Objective 3. Create a Form Using the Form Wizard

AutoForm creates an instant form in a simple top-to-bottom layout with all the fields lined up in a single column. The Form Wizard, on the other hand, creates a form in a manner that gives you more flexibility in the design, layout, and number of fields included.

The design of the form should be planned for the individuals who use the formeither for entering new records or viewing records. For example, when your college counselor displays your information to answer a question for you, it is easier to view the information spread out in a logical pattern across the screen rather than in one long column.

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Activity 3.5. Creating a Form Using the Form Wizard

Using the Form Wizard to create your form, you control how the form looks by selecting the fields to include, the style to apply, and the layout. When asking people to pledge a donation to the charity fundraiser, club members record the information on a paper formtheir student number, the donors name and phone number, the amount of the pledge, and so on. To make it easier to enter pledges into the database, you will create an Access form that matches the layout of the paper form. This will make it easier for the person entering the data into the database.


On the Objects bar, be sure Forms is selected. On the Database window toolbar, click the New button , and then compare your screen with Figure 3.8.

Figure 3.8.

The New Form dialog box displays and lists a variety of form types you can create. Several options use a wizard, an Access feature that walks you step by step through a process by asking questions.


On the right side of the displayed dialog box, click AutoForm: Datasheet and then read the explanation to the left. Then, on the displayed list, click Chart Wizard and read the explanation to the left.

As you progress in your study of Access, you will use many of the specialty forms that are listed in the New Form dialog box. Access provides a brief explanation for each one.


On the displayed list, click Form Wizard and then read the explanation to the left.

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The Form Wizard enables you to select the fields you want to include in your form.


In the text box to the right of Choose the table or query where the objects data comes from: click the arrow to display a list of available tables and queries that can be used to create the form.

There are two tables and one query from which you can create a new form.


From the displayed list, click Pledges, and then click OK. Compare your screen with Figure 3.9.

Figure 3.9.

The Form Wizard dialog box displays the first step in the process. Here you select the fields from the Pledges table that you want to include in your form. The table name on which you want to base the form, which you selected in the New Form dialog box, displays in the Tables/Queries box. The fields in the Pledges table display in the Available Fields box.


Click the All Fields button to select all of the fields and display them in the Selected Fields box, and then click Next.

Here you select the layout for your form. When you click an option, the image on the left displays a preview of the layout you have selected.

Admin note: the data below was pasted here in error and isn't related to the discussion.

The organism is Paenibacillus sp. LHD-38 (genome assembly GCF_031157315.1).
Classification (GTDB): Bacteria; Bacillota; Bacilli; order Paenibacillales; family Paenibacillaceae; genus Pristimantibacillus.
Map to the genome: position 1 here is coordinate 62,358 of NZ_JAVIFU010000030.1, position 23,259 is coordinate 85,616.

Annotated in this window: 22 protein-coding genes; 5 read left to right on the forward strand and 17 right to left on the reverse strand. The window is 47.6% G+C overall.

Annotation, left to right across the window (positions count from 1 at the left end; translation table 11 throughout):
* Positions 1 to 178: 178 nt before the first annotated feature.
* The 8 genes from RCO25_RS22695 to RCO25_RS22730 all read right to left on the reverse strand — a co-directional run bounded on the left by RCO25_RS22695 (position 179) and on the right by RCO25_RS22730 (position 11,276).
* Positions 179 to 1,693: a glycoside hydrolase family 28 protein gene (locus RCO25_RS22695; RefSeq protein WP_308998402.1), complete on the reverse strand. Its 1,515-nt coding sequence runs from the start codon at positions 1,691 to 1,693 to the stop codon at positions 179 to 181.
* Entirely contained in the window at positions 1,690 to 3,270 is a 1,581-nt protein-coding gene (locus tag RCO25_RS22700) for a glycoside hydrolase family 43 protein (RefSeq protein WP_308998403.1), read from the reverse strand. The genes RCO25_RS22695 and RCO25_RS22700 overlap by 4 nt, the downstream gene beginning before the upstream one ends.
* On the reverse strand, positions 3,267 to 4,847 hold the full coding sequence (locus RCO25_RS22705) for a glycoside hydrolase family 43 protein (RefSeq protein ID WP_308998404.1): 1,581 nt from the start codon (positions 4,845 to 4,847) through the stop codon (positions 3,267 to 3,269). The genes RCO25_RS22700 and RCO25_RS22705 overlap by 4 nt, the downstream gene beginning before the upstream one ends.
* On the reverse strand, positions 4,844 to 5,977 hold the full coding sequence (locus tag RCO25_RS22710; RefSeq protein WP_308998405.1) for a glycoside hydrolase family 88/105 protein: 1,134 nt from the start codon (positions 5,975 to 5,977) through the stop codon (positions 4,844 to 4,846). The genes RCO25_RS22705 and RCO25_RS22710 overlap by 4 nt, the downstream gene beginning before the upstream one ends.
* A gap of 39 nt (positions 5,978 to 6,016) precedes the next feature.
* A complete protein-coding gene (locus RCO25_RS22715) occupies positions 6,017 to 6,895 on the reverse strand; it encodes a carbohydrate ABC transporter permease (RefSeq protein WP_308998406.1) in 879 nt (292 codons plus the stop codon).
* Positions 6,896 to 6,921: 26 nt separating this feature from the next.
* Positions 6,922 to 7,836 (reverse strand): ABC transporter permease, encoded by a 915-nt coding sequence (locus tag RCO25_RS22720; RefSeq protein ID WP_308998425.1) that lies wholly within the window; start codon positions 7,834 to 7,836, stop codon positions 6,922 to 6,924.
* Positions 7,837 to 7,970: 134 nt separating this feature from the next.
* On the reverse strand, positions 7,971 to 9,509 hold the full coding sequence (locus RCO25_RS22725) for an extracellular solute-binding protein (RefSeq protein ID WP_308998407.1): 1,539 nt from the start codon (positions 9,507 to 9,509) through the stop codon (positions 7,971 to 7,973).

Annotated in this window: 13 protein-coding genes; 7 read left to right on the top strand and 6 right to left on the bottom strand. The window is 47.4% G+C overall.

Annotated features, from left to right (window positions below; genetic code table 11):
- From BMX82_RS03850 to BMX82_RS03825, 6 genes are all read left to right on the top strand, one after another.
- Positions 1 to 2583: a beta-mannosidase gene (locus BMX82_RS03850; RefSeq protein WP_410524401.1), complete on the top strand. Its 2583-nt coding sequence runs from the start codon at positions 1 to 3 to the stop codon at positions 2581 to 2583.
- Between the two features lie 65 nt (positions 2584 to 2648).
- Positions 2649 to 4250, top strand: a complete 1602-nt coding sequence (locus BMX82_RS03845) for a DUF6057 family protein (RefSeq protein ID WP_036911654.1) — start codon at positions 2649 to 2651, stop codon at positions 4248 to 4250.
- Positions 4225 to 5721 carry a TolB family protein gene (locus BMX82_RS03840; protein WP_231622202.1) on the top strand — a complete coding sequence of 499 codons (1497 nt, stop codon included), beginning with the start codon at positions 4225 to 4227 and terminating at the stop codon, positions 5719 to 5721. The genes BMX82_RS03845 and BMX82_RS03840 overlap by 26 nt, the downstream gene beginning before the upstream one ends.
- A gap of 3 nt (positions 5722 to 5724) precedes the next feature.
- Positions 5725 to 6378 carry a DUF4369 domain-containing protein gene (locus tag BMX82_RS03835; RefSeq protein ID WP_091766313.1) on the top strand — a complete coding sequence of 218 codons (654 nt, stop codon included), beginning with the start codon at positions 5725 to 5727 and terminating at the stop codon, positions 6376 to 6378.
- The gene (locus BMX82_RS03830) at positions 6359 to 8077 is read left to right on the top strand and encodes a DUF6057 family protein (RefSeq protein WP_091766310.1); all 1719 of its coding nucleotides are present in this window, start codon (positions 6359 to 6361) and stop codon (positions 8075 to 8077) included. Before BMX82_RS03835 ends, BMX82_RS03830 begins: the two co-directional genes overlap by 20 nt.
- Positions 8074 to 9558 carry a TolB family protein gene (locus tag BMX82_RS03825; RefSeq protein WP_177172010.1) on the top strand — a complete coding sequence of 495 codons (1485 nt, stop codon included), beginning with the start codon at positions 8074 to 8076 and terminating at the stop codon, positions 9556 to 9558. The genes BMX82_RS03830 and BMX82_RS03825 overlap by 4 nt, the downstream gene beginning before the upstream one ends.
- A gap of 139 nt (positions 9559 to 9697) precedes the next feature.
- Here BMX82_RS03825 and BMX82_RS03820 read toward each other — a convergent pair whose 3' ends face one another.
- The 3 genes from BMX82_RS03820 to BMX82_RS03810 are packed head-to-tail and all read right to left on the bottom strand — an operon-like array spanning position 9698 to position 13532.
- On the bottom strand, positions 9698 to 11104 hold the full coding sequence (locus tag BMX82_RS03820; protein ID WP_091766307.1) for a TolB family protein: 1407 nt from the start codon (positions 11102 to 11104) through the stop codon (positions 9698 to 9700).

Be sure Columnar is selected, and then click Next.

Here you select the style you would like for your form. The style controls the font, font size, font color, and background.


Click several of the styles to see how they are formatted, and then click Standard. Click Next to move to the fourth and final step; here you name your form. Accept the default titlePledgesby clicking Finish to close the wizard and create the form. Compare your screen with Figure 3.10.

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Figure 3.10.

In the final step of the Form Wizard, when you name the form and click Finish, the form is saved and added to the Forms list. Leave the new form that is created open for the next activities.

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Windows XP

Outlook 2003

Internet Explorer

Computer Concepts

Word 2003

Chapter One. Creating Documents with Microsoft Word 2003

Chapter Two. Formatting and Organizing Text

Chapter Three. Using Graphics and Tables

Chapter Four. Using Special Document Formats, Columns, and Mail Merge

Excel 2003

Chapter One. Creating a Worksheet and Charting Data

Chapter Two. Designing Effective Worksheets

Chapter Three. Using Functions and Data Tables

Access 2003

Chapter One. Getting Started with Access Databases and Tables

Chapter Two. Sort, Filter, and Query a Database

Chapter Three. Forms and Reports

Powerpoint 2003

Chapter One. Getting Started with PowerPoint 2003

Chapter Two. Creating a Presentation

Chapter Three. Formatting a Presentation

Integrated Projects

Chapter One. Using Access Data with Other Office Applications

Chapter Two. Using Tables in Word and Excel

Chapter Three. Using Excel as a Data Source in a Mail Merge

Chapter Four. Linking Data in Office Documents

Chapter Five. Creating Presentation Content from Office Documents

Go! With Microsoft Office 2003 Brief
GO! with Microsoft Office 2003 Brief (2nd Edition)
ISBN: 0131878646
EAN: 2147483647
Year: 2004
Pages: 448

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